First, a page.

Cilantro is an herb in the parsley family. A very useful plant, the seeds are harvested and sold as coriander, while the leaves are used as a flavoring, especially in Mexican dishes. Cilantro plants will grow 18 to 24 inches in height and bloom with white to light pink, fragrant flowers. The roots of the cilantro plant don't like to be disturbed so it's best to direct-sow the seeds into the garden. Cilantro is a very easy plant to grow in Michigan, as long as you wait until the soil has thawed and all danger of frost has passed prior to planting.
Choose an area of the garden that gets the appropriate amount of sunshine: all day if you are growing the plant for the seeds, and morning sun with afternoon shade if you are growing it for the leaves.
Dig up the soil in the planting bed to a depth of 6 inches. As you dig, crush any large clumps of soil and remove any roots, rocks and other debris.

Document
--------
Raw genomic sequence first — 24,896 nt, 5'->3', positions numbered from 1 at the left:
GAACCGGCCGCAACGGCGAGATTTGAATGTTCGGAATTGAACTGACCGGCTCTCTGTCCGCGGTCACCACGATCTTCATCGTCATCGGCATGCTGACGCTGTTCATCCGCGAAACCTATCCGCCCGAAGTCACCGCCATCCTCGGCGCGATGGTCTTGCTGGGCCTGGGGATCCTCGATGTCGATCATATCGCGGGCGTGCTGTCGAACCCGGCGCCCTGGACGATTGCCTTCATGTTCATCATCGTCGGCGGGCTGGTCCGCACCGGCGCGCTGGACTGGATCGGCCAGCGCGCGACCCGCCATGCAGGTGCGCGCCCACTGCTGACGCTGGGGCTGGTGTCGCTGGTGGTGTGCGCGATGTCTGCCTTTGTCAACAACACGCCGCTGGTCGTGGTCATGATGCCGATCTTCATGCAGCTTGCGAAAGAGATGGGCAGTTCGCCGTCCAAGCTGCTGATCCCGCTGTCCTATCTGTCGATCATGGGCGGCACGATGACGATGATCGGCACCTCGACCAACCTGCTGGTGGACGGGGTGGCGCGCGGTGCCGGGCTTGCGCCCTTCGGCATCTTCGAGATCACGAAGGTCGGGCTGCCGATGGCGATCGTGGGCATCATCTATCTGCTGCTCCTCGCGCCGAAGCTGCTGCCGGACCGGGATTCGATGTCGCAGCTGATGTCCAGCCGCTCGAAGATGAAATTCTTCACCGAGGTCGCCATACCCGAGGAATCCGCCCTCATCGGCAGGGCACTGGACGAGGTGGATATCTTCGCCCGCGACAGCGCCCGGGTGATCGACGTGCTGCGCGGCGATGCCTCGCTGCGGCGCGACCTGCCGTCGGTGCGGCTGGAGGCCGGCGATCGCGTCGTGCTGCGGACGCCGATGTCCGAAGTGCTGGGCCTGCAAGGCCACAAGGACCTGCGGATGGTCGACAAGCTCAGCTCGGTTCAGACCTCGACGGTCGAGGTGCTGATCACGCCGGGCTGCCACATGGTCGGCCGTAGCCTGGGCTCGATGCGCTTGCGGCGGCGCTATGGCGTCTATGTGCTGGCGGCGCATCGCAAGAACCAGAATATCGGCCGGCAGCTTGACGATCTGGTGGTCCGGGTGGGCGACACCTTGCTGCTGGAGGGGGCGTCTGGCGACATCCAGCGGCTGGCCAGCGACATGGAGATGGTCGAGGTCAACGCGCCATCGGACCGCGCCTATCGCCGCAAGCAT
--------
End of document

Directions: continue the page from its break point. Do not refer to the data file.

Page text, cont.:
Add a 3-inch layer of compost to the soil and, using the gardening fork, work it into the soil, mixing well. If you live in one of the areas in Michigan that is prone to clay soils, add a 4-inch layer of compost and a 4-inch layer of coarse builder's sand. It's important that the compost and the sand be coarse, as fine grains will just make the soil compact.
Water the planting area well and allow it to drain.
Plant the seeds 1/4 inch into the soil and space them 6 inches apart.
Water the seeds until the soil is moist, but not soggy. Don't allow the soil to dry out during germination. Once the plant is established, cut back watering to once a week unless the weather is particularly hot.
Watch carefully for aphids, thrips and mites. Apply neem oil at the first sign of pests.
Remove the flowers from the plant if you are growing it for the leaves. This will redirect the plant's energy into producing stronger leaves.